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Protecting Wildlife Keeps Ecosystems Healthy


Strategic Area: Species - Wild Places -
Content Type: Blog
Country: Bolivia - Colombia - Ecuador - Mexico - Peru -

Defining wildlife and ecosystems and how they’re linked

The term, “Wildlife refers to all life in the wild. It encompasses all living things, including mammals, fish, reptiles, and birds, collectively known as fauna, and sometimes includes plants or flora. These are the components of habitat and play an important role within them. 

In contrast, ecosystems are more like a network that includes all wildlife and living parts of the system (biotic factors), but also non-living parts of the environment (abiotic factors), including weather and landscape. Everything in this network is interlinked and is interacting with one another. Ecosystems can be either very small, such as a singular tide pool, or very large, such as a forest. The world is made up of many interlinking ecosystems and, in a few cases, the world itself is referred to as a singular ecosystem.

Why is wildlife so important to its ecosystem?

Standard food chain
Picture 1: Food chain with fox as predator (top), rabbit as prey (center), and grass as rabbits' food source (bottom).

So far, we’ve established that wildlife lives within an ecosystem, but why is it so important to the ecosystem, and why is there a push to protect individual species when whole ecosystems are threatened?

Imagine a simple food chain. In Picture 1, we have a fox as the predator, the rabbits as the prey, and the grass as the rabbits’ food source, also known as the primary producer. Each of these levels (more scientifically known as trophic levels) have a role to play in the chain. The grazing of the rabbits on the grass prevents too much vegetation growth, but the rabbit population is kept in check by the foxes who predate upon them.

Now, if we take one of these levels out, you end up with an interruption, which ripples through the rest of the food chain. For example, in Picture 2a, the grass has been removed. This could happen as a result of drought, or potentially habitat loss through human development. The result of this is that the rabbits do not have enough food and so many may die. This of course will pass on further up the chain and cause issues for the foxes since their food source is low, and it may result in the foxes dying.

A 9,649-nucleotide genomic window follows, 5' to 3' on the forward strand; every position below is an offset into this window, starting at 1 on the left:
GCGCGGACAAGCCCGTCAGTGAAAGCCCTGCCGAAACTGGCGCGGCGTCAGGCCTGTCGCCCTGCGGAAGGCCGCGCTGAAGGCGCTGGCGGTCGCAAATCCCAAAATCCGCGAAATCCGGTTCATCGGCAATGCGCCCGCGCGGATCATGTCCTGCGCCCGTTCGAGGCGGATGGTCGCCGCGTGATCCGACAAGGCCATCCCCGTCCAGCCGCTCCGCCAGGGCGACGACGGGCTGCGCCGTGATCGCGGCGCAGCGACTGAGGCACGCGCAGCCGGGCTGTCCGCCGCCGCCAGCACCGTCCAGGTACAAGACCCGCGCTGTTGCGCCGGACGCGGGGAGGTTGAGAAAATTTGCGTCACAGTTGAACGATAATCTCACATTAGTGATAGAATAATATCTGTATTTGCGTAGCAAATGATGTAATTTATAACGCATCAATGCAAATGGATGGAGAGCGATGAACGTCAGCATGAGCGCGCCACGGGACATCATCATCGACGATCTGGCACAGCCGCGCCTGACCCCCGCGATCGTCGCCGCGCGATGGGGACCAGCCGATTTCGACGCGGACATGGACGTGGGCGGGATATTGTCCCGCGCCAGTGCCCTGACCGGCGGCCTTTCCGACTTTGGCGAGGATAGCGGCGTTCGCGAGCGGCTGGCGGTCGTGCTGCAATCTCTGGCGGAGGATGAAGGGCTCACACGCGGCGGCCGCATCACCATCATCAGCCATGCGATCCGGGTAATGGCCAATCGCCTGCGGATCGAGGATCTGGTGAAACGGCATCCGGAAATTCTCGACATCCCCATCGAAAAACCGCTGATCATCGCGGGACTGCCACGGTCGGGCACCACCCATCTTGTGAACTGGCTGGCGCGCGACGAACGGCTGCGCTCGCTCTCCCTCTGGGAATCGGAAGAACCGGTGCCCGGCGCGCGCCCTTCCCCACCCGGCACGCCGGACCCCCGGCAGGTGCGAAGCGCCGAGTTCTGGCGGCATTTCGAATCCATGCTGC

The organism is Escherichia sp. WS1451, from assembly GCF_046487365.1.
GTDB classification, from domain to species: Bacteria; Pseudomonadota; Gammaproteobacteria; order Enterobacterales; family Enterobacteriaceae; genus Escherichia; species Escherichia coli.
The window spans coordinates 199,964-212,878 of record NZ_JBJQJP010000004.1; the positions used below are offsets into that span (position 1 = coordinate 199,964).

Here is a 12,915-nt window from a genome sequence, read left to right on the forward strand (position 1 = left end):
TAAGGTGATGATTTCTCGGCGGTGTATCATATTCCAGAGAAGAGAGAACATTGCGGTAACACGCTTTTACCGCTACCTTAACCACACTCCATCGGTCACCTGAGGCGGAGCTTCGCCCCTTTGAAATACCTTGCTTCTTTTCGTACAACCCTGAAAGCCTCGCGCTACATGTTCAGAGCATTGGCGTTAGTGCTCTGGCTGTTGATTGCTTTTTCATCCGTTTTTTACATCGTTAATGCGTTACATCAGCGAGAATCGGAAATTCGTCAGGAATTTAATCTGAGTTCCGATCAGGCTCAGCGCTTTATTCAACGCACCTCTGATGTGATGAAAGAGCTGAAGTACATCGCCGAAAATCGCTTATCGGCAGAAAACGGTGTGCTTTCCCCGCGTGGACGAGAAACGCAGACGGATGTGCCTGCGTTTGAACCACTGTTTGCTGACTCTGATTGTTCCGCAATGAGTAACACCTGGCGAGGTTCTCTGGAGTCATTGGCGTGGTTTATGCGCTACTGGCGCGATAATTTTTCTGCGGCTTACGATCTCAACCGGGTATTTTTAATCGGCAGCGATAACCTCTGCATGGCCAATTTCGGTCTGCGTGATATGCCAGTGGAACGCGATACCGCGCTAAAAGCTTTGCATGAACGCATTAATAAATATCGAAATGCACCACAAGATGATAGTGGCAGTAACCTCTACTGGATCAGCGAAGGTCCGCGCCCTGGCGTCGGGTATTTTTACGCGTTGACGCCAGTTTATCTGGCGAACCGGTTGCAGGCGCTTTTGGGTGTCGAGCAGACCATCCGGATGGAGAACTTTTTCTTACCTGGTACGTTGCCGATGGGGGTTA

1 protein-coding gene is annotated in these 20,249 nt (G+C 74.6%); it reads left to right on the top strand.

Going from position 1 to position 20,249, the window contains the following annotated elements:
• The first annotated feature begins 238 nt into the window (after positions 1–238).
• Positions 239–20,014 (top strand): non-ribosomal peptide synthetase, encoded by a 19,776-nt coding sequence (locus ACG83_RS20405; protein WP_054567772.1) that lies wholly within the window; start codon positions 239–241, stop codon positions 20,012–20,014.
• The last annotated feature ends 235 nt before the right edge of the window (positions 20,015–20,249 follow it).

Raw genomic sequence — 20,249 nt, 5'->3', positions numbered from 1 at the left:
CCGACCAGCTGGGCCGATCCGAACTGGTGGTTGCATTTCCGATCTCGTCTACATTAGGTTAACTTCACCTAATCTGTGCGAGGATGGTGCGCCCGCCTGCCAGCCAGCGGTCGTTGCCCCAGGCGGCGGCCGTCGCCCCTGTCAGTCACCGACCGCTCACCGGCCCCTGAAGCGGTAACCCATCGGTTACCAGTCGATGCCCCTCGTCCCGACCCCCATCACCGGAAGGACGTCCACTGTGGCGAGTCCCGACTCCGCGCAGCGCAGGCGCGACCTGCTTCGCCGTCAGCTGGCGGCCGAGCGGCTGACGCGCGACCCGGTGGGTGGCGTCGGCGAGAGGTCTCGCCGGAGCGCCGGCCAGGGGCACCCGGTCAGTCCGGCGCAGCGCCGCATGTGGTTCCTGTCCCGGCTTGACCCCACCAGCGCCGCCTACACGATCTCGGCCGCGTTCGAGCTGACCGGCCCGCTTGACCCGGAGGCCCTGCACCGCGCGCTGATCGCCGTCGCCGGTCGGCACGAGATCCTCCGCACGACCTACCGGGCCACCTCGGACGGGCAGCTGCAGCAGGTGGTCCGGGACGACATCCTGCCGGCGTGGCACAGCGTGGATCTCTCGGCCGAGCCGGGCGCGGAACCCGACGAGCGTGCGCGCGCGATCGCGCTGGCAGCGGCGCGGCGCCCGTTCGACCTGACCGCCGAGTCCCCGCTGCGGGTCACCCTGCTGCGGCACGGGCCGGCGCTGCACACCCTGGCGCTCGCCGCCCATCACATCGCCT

Another example, in Picture 2b, is from the top-down, whereby the foxes may be removed or reduced from the chain. This is often seen in the wild when predators are hunted to near extinction or a fatal disease passes through the species. For this example, the rabbits have less predatory pressure and so their numbers increase dramatically. This may be good for the rabbits in the short-term, but if left to their own devices they could overgraze the area. Over time the grass would suffer since it would not be able to regenerate quick enough. Once the rabbits have overgrazed their food source, they then would not have enough food, would compete with one another, and many would be at risk of starvation.

Food chain missing link
Picture 2a (left) and 2b (right): Food chain where the red cross shows which level has been removed or reduced and images shaded in red show potentially threatened as a result.

The ecosystem network: Yellowstone National Park and the reintroduction of gray wolves

The food chain example is incredibly simple and does not consider the vast array of other wildlife and non-living parts of the ecosystem that could be affected by the loss of a single species like the fox. To truly understand how an ecosystem works, and why wildlife is so important to it, we need to expand further.

The most notorious case of how an entire ecosystem was altered by a singular species is the reintroduction of gray wolves into Yellowstone National Park. In the 1930s, the wolves in this world-renowned location were eliminated from the park through over-hunting, mostly due to the fear of them attacking people or killing livestock. Once wolves were gone, the elk, which had been important prey for the wolves, were able to thrive. With the elk under much less predatory pressure, their numbers increased dramatically and the changes in the ecosystem began.